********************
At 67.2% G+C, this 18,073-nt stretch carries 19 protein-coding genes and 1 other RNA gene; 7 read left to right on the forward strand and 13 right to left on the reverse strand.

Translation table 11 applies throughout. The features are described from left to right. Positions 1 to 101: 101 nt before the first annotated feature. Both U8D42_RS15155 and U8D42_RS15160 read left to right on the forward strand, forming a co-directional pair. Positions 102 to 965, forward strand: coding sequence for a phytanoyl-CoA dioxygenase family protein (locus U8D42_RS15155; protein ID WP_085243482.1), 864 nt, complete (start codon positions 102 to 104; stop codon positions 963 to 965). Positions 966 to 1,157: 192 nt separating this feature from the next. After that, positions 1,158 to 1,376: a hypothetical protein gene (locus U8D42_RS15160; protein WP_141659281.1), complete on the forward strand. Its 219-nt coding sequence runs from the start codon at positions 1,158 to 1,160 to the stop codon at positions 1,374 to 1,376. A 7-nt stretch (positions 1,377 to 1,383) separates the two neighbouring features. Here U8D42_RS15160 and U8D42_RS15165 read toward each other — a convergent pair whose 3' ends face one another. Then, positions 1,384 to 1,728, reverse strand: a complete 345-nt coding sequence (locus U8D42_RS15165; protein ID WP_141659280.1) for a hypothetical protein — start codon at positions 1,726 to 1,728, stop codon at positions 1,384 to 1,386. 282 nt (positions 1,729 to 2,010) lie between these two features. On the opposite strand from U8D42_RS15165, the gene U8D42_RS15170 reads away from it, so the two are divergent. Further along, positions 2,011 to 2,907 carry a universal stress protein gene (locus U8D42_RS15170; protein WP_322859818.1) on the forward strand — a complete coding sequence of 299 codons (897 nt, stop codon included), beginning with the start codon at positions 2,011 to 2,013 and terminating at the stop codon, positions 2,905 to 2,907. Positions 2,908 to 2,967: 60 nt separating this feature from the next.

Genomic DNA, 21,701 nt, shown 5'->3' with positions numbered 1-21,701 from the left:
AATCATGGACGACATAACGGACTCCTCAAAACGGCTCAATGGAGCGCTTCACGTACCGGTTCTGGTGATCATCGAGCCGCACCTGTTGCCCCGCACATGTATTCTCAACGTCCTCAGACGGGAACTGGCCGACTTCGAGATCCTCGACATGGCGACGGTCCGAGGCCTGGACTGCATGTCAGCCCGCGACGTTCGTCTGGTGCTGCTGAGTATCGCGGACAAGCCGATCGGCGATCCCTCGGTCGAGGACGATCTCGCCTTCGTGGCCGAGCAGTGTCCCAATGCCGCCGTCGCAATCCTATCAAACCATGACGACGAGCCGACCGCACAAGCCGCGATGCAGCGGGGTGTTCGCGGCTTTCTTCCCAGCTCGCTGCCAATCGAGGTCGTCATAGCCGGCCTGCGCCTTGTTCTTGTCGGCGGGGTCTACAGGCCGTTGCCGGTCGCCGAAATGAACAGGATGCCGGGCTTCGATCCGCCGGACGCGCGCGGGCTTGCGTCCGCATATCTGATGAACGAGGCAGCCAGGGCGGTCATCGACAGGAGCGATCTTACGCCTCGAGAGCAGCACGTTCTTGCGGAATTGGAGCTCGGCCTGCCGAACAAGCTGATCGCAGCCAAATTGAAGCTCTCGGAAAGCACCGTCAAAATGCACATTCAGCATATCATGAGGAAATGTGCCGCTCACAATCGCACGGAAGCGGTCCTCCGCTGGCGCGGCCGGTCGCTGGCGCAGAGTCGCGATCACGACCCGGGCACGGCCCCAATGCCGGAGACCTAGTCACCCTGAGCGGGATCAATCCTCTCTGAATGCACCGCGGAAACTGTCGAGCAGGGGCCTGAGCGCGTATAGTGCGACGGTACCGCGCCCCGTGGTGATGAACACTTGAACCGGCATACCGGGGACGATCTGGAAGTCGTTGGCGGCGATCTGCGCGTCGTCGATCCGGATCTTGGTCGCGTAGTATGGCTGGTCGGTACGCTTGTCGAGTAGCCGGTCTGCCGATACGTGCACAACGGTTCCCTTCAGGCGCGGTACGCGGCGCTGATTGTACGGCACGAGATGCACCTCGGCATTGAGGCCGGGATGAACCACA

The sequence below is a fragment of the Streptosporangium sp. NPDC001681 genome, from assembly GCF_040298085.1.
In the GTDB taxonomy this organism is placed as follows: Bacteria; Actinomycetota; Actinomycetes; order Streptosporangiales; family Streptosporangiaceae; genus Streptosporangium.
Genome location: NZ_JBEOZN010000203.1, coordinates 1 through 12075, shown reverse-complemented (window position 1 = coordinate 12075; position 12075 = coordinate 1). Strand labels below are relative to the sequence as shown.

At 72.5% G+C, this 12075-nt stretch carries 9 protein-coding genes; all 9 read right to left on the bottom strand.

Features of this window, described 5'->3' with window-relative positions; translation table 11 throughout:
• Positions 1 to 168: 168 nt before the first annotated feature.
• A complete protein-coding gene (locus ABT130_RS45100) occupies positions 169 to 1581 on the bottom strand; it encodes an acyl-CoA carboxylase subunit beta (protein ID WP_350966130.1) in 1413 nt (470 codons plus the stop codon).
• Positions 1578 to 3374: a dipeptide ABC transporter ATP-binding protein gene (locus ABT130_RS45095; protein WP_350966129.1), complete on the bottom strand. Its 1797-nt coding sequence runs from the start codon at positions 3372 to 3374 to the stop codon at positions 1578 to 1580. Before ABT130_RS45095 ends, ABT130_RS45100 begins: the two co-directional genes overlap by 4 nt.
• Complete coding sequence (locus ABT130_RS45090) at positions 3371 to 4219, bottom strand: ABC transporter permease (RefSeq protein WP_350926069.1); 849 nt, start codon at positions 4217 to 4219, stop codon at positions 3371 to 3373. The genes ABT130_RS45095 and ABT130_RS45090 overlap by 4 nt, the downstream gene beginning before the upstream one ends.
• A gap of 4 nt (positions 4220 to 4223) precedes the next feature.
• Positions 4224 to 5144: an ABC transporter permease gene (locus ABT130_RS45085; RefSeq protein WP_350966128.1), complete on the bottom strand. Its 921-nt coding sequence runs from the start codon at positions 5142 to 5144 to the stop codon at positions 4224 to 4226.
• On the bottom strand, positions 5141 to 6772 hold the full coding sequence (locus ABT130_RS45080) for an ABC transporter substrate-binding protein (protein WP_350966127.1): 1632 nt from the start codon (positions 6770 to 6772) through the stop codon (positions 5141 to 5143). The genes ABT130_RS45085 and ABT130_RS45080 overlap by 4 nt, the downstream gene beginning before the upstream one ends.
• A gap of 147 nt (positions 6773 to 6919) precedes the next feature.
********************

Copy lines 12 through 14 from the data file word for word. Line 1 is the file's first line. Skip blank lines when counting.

• Positions 1578 to 3374: a dipeptide ABC transporter ATP-binding protein gene (locus ABT130_RS45095; protein WP_350966129.1), complete on the bottom strand. Its 1797-nt coding sequence runs from the start codon at positions 3372 to 3374 to the stop codon at positions 1578 to 1580. Before ABT130_RS45095 ends, ABT130_RS45100 begins: the two co-directional genes overlap by 4 nt.
• Complete coding sequence (locus ABT130_RS45090) at positions 3371 to 4219, bottom strand: ABC transporter permease (RefSeq protein WP_350926069.1); 849 nt, start codon at positions 4217 to 4219, stop codon at positions 3371 to 3373. The genes ABT130_RS45095 and ABT130_RS45090 overlap by 4 nt, the downstream gene beginning before the upstream one ends.
• A gap of 4 nt (positions 4220 to 4223) precedes the next feature.